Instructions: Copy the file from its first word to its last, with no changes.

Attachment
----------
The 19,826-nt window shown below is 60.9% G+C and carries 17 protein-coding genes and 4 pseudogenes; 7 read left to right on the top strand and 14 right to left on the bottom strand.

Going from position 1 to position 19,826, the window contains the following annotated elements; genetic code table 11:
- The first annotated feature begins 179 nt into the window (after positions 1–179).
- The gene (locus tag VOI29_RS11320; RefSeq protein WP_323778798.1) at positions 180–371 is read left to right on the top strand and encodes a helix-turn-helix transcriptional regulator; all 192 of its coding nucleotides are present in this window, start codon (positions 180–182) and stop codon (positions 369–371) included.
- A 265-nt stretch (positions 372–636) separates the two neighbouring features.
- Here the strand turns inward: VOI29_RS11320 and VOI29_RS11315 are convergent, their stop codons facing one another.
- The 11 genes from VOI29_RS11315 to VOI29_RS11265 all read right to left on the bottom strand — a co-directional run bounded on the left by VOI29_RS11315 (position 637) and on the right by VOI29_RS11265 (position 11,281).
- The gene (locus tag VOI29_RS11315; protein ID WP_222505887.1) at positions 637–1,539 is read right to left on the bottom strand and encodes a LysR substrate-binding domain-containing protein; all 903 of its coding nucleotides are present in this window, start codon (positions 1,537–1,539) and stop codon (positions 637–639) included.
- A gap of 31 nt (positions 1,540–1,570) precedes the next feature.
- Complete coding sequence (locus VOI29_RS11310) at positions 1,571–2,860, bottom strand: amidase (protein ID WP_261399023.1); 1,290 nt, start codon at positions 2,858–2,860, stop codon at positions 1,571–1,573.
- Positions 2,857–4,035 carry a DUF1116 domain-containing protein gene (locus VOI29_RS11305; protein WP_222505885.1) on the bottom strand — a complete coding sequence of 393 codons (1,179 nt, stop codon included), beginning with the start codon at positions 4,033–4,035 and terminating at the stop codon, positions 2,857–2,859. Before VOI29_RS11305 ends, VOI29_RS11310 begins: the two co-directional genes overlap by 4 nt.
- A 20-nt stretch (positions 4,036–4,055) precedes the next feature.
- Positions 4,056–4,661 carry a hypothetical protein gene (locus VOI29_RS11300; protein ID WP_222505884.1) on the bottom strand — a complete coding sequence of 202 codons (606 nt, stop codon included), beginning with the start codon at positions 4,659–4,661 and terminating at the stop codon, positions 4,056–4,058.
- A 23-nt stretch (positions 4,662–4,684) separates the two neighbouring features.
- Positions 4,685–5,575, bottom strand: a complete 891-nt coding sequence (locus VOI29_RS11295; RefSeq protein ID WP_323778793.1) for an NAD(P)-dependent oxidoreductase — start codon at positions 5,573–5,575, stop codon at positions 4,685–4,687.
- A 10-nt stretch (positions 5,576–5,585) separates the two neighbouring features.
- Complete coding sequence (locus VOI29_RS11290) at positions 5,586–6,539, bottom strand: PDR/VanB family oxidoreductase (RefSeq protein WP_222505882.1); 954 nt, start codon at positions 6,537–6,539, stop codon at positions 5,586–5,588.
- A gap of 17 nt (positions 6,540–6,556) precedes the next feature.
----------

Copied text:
The 19,826-nt window shown below is 60.9% G+C and carries 17 protein-coding genes and 4 pseudogenes; 7 read left to right on the top strand and 14 right to left on the bottom strand.

Going from position 1 to position 19,826, the window contains the following annotated elements; genetic code table 11:
- The first annotated feature begins 179 nt into the window (after positions 1–179).
- The gene (locus tag VOI29_RS11320; RefSeq protein WP_323778798.1) at positions 180–371 is read left to right on the top strand and encodes a helix-turn-helix transcriptional regulator; all 192 of its coding nucleotides are present in this window, start codon (positions 180–182) and stop codon (positions 369–371) included.
- A 265-nt stretch (positions 372–636) separates the two neighbouring features.
- Here the strand turns inward: VOI29_RS11320 and VOI29_RS11315 are convergent, their stop codons facing one another.
- The 11 genes from VOI29_RS11315 to VOI29_RS11265 all read right to left on the bottom strand — a co-directional run bounded on the left by VOI29_RS11315 (position 637) and on the right by VOI29_RS11265 (position 11,281).
- The gene (locus tag VOI29_RS11315; protein ID WP_222505887.1) at positions 637–1,539 is read right to left on the bottom strand and encodes a LysR substrate-binding domain-containing protein; all 903 of its coding nucleotides are present in this window, start codon (positions 1,537–1,539) and stop codon (positions 637–639) included.
- A gap of 31 nt (positions 1,540–1,570) precedes the next feature.
- Complete coding sequence (locus VOI29_RS11310) at positions 1,571–2,860, bottom strand: amidase (protein ID WP_261399023.1); 1,290 nt, start codon at positions 2,858–2,860, stop codon at positions 1,571–1,573.
- Positions 2,857–4,035 carry a DUF1116 domain-containing protein gene (locus VOI29_RS11305; protein WP_222505885.1) on the bottom strand — a complete coding sequence of 393 codons (1,179 nt, stop codon included), beginning with the start codon at positions 4,033–4,035 and terminating at the stop codon, positions 2,857–2,859. Before VOI29_RS11305 ends, VOI29_RS11310 begins: the two co-directional genes overlap by 4 nt.
- A 20-nt stretch (positions 4,036–4,055) precedes the next feature.
- Positions 4,056–4,661 carry a hypothetical protein gene (locus VOI29_RS11300; protein ID WP_222505884.1) on the bottom strand — a complete coding sequence of 202 codons (606 nt, stop codon included), beginning with the start codon at positions 4,659–4,661 and terminating at the stop codon, positions 4,056–4,058.
- A 23-nt stretch (positions 4,662–4,684) separates the two neighbouring features.
- Positions 4,685–5,575, bottom strand: a complete 891-nt coding sequence (locus VOI29_RS11295; RefSeq protein ID WP_323778793.1) for an NAD(P)-dependent oxidoreductase — start codon at positions 5,573–5,575, stop codon at positions 4,685–4,687.
- A 10-nt stretch (positions 5,576–5,585) separates the two neighbouring features.
- Complete coding sequence (locus VOI29_RS11290) at positions 5,586–6,539, bottom strand: PDR/VanB family oxidoreductase (RefSeq protein WP_222505882.1); 954 nt, start codon at positions 6,537–6,539, stop codon at positions 5,586–5,588.
- A gap of 17 nt (positions 6,540–6,556) precedes the next feature.